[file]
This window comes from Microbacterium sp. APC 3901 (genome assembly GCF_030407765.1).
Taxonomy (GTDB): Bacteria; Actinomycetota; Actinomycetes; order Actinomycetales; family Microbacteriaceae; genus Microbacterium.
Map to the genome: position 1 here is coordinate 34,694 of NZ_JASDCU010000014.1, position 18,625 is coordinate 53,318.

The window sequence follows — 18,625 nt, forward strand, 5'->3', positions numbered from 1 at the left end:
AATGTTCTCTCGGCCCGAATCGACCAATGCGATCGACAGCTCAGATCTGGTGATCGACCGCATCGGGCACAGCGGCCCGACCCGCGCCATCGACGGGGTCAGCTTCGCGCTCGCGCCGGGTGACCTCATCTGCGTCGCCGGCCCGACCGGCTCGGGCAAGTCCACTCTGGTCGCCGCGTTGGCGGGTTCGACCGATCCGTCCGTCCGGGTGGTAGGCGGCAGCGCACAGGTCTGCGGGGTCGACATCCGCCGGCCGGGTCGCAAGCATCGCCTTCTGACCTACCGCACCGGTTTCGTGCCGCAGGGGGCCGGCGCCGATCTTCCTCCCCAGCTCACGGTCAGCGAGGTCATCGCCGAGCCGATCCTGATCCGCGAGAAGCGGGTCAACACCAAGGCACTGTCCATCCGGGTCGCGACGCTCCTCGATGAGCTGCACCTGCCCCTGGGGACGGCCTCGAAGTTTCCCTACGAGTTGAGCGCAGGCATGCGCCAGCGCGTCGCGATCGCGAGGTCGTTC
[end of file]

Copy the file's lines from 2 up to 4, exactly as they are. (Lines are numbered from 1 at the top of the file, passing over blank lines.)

Taxonomy (GTDB): Bacteria; Actinomycetota; Actinomycetes; order Actinomycetales; family Microbacteriaceae; genus Microbacterium.
Map to the genome: position 1 here is coordinate 34,694 of NZ_JASDCU010000014.1, position 18,625 is coordinate 53,318.

The window sequence follows — 18,625 nt, forward strand, 5'->3', positions numbered from 1 at the left end: